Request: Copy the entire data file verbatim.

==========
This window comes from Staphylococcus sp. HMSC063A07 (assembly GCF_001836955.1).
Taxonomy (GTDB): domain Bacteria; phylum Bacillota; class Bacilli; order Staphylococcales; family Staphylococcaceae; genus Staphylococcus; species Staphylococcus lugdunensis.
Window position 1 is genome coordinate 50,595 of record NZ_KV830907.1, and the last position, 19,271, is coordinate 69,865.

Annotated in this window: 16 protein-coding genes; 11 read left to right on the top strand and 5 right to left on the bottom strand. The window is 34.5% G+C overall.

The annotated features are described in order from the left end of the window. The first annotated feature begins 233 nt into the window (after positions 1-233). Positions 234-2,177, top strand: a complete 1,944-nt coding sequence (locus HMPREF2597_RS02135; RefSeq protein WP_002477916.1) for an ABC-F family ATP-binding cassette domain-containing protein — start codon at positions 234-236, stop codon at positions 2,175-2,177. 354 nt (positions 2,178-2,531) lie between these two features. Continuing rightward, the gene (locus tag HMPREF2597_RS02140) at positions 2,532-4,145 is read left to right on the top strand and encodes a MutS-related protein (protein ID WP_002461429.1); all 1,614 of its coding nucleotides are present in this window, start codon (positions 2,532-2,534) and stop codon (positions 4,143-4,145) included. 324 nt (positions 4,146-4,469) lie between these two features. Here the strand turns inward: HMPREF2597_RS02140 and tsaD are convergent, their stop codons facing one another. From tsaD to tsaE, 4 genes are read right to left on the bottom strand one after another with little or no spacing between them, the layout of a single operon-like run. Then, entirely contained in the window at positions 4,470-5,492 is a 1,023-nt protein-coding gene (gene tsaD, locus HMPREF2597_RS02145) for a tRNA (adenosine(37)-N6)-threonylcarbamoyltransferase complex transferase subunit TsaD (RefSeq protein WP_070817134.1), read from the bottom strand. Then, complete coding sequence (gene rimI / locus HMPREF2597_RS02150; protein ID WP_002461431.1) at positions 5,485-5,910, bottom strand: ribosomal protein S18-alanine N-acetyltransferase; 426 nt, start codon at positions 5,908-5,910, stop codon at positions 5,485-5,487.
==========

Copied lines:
This window comes from Staphylococcus sp. HMSC063A07 (assembly GCF_001836955.1).
Taxonomy (GTDB): domain Bacteria; phylum Bacillota; class Bacilli; order Staphylococcales; family Staphylococcaceae; genus Staphylococcus; species Staphylococcus lugdunensis.
Window position 1 is genome coordinate 50,595 of record NZ_KV830907.1, and the last position, 19,271, is coordinate 69,865.

Annotated in this window: 16 protein-coding genes; 11 read left to right on the top strand and 5 right to left on the bottom strand. The window is 34.5% G+C overall.

The annotated features are described in order from the left end of the window. The first annotated feature begins 233 nt into the window (after positions 1-233). Positions 234-2,177, top strand: a complete 1,944-nt coding sequence (locus HMPREF2597_RS02135; RefSeq protein WP_002477916.1) for an ABC-F family ATP-binding cassette domain-containing protein — start codon at positions 234-236, stop codon at positions 2,175-2,177. 354 nt (positions 2,178-2,531) lie between these two features. Continuing rightward, the gene (locus tag HMPREF2597_RS02140) at positions 2,532-4,145 is read left to right on the top strand and encodes a MutS-related protein (protein ID WP_002461429.1); all 1,614 of its coding nucleotides are present in this window, start codon (positions 2,532-2,534) and stop codon (positions 4,143-4,145) included. 324 nt (positions 4,146-4,469) lie between these two features. Here the strand turns inward: HMPREF2597_RS02140 and tsaD are convergent, their stop codons facing one another. From tsaD to tsaE, 4 genes are read right to left on the bottom strand one after another with little or no spacing between them, the layout of a single operon-like run. Then, entirely contained in the window at positions 4,470-5,492 is a 1,023-nt protein-coding gene (gene tsaD, locus HMPREF2597_RS02145) for a tRNA (adenosine(37)-N6)-threonylcarbamoyltransferase complex transferase subunit TsaD (RefSeq protein WP_070817134.1), read from the bottom strand. Then, complete coding sequence (gene rimI / locus HMPREF2597_RS02150; protein ID WP_002461431.1) at positions 5,485-5,910, bottom strand: ribosomal protein S18-alanine N-acetyltransferase; 426 nt, start codon at positions 5,908-5,910, stop codon at positions 5,485-5,487.